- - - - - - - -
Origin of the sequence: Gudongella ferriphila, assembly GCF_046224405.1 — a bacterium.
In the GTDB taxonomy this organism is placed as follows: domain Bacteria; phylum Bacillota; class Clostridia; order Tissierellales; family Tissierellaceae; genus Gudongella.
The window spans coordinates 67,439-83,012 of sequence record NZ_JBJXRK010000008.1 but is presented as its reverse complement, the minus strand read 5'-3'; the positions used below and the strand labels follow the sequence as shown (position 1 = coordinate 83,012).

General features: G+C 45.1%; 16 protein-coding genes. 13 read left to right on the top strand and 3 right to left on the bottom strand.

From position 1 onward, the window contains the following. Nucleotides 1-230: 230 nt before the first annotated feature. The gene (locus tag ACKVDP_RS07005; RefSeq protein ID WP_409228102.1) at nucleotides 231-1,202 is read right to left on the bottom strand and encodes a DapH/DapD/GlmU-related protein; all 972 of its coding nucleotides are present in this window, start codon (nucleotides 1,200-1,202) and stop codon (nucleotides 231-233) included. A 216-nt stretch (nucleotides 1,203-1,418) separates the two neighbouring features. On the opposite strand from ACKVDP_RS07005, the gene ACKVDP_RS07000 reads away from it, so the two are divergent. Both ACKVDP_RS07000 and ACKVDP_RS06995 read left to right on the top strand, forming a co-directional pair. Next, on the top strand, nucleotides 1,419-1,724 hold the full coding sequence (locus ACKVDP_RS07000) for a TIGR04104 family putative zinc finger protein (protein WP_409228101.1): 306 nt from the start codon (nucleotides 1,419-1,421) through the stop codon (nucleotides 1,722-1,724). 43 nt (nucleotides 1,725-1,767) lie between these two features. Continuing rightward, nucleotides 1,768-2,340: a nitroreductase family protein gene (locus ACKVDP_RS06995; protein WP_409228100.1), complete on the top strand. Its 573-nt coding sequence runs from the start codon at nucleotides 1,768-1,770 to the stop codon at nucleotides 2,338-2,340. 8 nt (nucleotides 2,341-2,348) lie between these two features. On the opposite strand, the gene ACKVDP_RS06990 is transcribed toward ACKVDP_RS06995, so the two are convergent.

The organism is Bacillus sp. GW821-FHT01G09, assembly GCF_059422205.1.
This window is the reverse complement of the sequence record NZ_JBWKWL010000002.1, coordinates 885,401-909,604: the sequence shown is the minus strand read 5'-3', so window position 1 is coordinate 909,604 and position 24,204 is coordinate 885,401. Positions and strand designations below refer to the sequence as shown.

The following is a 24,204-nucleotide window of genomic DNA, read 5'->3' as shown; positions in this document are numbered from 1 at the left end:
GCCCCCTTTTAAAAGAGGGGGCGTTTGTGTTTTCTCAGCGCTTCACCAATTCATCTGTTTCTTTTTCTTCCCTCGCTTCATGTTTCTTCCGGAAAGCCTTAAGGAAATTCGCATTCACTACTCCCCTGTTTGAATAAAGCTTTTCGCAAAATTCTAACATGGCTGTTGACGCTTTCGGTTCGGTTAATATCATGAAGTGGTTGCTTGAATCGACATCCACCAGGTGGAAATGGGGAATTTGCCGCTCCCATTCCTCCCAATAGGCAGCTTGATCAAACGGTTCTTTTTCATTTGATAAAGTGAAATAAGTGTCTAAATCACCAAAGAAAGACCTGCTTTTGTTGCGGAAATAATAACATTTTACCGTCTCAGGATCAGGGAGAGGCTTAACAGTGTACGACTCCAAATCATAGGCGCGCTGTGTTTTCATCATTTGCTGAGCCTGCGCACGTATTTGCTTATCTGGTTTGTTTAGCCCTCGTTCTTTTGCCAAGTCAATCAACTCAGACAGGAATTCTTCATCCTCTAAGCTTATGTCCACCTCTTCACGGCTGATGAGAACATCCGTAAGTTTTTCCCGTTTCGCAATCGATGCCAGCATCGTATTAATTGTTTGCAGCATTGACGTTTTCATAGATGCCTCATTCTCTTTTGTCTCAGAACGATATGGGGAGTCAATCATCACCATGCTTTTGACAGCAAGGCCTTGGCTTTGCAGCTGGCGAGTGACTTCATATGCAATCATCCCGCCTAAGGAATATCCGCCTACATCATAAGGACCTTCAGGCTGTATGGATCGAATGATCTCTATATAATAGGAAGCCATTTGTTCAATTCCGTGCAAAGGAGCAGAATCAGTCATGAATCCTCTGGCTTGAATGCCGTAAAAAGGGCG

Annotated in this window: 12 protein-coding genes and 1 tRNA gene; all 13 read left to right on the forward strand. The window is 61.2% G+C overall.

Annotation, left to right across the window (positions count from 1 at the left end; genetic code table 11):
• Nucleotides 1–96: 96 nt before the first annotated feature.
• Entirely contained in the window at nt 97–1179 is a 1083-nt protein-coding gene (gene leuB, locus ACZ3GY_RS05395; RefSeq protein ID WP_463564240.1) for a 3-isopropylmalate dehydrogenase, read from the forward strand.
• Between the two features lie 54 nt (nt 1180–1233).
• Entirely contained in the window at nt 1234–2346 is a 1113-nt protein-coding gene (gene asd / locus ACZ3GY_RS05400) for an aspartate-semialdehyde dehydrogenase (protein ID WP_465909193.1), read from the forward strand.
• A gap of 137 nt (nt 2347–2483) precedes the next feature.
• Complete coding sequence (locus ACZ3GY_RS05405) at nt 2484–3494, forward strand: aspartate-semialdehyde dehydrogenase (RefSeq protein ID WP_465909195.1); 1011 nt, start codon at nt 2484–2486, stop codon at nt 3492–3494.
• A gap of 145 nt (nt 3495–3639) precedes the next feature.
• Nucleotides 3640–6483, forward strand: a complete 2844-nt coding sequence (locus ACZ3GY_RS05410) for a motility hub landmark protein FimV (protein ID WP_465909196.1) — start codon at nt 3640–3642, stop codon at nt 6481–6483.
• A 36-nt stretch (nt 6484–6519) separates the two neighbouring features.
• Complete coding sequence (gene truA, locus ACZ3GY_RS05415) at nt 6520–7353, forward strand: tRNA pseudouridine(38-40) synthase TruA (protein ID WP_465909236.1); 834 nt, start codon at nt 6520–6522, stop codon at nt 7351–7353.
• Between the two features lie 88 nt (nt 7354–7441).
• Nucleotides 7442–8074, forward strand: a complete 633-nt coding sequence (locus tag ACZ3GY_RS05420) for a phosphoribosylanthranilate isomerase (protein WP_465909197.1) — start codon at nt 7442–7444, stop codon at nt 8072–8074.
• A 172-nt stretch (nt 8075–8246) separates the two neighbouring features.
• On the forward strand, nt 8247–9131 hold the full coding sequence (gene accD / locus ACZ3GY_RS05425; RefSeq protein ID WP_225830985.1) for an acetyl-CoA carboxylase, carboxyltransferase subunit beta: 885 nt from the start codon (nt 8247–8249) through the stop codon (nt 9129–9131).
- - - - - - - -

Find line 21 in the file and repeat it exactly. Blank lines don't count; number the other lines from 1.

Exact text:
• Complete coding sequence (gene truA, locus ACZ3GY_RS05415) at nt 6520–7353, forward strand: tRNA pseudouridine(38-40) synthase TruA (protein ID WP_465909236.1); 834 nt, start codon at nt 6520–6522, stop codon at nt 7351–7353.